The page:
By Ashley Griffin
As part of legislation that will keep some state institutions open through the current fiscal year, the Illinois General Assembly also approved more spending for some human services programs.
With all eyes on a plan to halt state facility closures and avert 1,900 layoff, the General Assembly was able to quietly restore millions to some human services programs statewide in cash-stricken times.
Teen Parent Services, which helps low-income parents younger than 20 receive their GEDs and offers parent training classes, received $1.4 million under Senate Bill 2412.“Redeploy Illinois,” a program designed to provide services to youth 13 to 18 years old who are in the juvenile system and are at high risk of being committed to the Department of Corrections, received $2.4 million.
Legislators also allocated $1.4 million to the state’s Homeless Prevention program. Sen. Heather Steans, one of the sponsors of the bill, said that if programs to address homelessness did not receive funding now, it would lead to larger problems and costs for the state because more people would end up in emergency rooms, institutionalized and on the streets. “We were making sure it was getting maintained, not cut out completely,” said Steans, a Chicago Democrat. Senate Democrats pushed for more human services spending last summer but lost when the House and Gov. Pat Quinn refused to go along with the plan.
The Homeless Prevention program was designed to help provide rental assistance, utility assistance and supportive services to individuals and families who are at risk of being evicted or entering foreclosure on their homes. For the past five years, the program has provided counseling, job preparation and assistance with rent or security deposits. It is administered by six centers in the Chicago area and more than 75 sites statewide that aim to help families remain in their homes by offering various programs such a one-month rental-assistance program and emergency funds for families.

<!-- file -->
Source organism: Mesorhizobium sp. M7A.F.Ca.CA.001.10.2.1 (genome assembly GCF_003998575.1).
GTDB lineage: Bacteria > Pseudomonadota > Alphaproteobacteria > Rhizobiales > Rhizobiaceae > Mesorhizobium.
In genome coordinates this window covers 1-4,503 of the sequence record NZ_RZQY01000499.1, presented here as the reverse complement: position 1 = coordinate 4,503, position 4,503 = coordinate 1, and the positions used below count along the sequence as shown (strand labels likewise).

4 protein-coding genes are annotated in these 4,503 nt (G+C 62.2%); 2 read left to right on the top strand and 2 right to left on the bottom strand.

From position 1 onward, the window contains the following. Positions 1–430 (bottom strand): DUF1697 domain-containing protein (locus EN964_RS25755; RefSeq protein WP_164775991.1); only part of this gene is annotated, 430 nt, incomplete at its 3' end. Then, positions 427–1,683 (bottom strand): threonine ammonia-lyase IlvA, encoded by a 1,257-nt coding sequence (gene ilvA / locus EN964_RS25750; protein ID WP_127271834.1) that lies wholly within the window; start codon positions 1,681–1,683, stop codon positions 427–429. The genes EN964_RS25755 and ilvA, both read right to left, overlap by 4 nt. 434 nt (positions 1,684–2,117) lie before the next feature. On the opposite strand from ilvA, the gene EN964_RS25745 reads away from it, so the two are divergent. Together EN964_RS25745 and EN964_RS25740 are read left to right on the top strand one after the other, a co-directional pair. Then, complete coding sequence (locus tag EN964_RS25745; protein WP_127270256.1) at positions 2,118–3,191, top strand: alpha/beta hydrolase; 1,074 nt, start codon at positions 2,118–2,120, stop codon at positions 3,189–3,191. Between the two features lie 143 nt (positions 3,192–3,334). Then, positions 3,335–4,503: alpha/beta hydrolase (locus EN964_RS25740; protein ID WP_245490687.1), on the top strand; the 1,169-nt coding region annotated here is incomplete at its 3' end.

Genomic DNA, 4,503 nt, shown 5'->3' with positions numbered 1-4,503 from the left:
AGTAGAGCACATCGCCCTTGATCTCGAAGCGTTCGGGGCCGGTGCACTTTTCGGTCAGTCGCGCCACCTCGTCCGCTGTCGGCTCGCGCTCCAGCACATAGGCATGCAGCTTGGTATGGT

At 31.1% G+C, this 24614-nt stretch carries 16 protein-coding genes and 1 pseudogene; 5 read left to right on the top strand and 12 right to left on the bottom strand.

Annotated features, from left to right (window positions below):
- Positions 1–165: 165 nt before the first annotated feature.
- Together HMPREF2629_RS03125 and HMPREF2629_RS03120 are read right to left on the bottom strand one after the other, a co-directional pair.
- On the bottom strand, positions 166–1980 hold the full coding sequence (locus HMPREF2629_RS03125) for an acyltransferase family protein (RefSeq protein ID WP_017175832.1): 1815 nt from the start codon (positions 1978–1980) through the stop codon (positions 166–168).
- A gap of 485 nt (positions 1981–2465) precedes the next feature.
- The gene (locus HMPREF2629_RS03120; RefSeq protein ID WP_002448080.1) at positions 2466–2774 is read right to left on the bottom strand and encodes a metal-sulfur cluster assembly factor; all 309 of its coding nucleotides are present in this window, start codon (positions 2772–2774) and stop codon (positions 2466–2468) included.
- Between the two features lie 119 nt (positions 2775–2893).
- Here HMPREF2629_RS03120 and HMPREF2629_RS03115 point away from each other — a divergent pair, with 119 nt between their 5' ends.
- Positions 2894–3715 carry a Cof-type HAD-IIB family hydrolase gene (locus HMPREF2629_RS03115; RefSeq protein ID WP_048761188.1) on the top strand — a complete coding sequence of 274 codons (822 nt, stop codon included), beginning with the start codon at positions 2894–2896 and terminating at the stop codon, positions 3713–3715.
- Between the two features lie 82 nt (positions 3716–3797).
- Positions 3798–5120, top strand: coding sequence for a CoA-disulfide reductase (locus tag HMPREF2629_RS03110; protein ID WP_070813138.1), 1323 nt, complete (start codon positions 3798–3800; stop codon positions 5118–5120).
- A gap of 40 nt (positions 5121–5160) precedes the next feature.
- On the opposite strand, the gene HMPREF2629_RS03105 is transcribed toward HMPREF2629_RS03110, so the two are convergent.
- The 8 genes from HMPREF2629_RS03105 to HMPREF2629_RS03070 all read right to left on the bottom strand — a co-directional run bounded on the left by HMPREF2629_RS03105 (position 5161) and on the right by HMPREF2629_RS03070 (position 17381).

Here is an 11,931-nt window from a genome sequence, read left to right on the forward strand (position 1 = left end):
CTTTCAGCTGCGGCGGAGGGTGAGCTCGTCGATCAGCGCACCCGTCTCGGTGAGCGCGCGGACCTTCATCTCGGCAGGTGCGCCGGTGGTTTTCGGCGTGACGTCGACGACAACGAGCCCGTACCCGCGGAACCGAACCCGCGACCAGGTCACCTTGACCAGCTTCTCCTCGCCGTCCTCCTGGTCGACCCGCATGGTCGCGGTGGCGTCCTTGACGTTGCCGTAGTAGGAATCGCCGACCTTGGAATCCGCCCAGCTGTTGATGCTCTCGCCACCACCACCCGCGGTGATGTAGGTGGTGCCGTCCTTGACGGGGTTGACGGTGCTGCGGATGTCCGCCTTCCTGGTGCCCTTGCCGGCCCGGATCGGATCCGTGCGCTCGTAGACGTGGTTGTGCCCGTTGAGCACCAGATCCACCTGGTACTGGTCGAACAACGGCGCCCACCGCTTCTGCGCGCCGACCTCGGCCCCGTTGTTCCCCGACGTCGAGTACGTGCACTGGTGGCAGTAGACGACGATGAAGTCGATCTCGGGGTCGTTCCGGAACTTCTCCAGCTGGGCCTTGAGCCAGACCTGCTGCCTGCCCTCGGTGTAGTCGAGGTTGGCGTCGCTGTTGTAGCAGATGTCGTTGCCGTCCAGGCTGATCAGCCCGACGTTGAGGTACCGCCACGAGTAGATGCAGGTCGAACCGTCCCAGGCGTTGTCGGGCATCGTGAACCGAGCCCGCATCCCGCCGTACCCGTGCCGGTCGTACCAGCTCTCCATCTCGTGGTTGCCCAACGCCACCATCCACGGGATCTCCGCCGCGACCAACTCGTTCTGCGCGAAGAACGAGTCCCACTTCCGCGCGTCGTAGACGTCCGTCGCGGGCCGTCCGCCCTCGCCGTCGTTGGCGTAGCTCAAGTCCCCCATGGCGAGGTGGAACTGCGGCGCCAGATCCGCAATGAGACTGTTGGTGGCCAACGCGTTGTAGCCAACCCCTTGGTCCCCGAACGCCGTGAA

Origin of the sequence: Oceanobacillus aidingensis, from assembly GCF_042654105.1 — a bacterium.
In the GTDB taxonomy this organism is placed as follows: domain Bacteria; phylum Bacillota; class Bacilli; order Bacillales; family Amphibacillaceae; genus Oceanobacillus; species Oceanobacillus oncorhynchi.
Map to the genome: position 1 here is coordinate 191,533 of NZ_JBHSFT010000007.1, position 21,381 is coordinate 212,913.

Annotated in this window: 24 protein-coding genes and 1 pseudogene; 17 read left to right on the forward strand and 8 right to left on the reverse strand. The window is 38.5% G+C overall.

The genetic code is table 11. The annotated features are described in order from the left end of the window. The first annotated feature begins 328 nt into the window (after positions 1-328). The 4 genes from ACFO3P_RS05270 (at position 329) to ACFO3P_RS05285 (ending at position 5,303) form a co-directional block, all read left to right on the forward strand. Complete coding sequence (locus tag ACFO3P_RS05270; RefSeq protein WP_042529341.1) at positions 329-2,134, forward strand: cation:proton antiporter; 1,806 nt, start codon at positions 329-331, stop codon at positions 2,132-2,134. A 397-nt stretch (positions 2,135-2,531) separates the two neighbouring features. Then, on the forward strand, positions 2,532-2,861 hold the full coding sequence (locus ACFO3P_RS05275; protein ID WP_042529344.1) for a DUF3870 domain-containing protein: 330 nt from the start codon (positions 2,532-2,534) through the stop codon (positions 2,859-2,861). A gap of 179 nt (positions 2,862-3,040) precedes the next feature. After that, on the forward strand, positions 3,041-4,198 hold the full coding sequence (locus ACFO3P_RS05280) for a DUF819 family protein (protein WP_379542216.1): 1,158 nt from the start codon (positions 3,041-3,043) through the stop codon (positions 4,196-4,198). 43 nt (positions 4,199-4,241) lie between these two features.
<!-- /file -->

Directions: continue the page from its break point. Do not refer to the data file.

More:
According to the Department of Human Service’s website, the program served more than 14,000 households in Fiscal Year 2007. The state’s economic downturn has brought a growing demand for social services and left the state climbing to the top of the nation’s largest inventory of foreclosed homes. A May 2011 RealtyTrac report showed the Chicago metropolitan area had 118,776 homes in foreclosure.
“I think there’s a lot of cold people in the street in the winter months, and homeless families have it the worst. … At the end of the day, it didn’t make a whole lot of sense to make an inhuman line item to cut the program,” said Rep. Sara Feigenholtz, a Democrat from Chicago. Currently, more than 14,000 Illinoisans experience homelessness each night, according to a report from the National Alliance to End Homelessness.
Although some legislators pushed for the increase in spending for human services, a recent budget projection from Quinn revealed the state plans to spend $507 million more than it will take in during the current fiscal year. The state is also set to hit $7 billion in overdue bills to vendors — including human service providers — by the end of FY 2012. As part of the projection, Quinn called for a 9 percent cut to state spending, with the exception of education and health care, paving the way for potentially large human services cuts in FY 2013.
While Feigenholtz acknowledges that FY 2012 was a difficult budget year, she said the state must address the backlog of bills, and she predicted that the next budget could possibly send major cuts to human services. “We have to start paying our bills and stop spending,” Feigenholtz said. “As bad as last year was, it may be a walk in the park compared to this year budget.”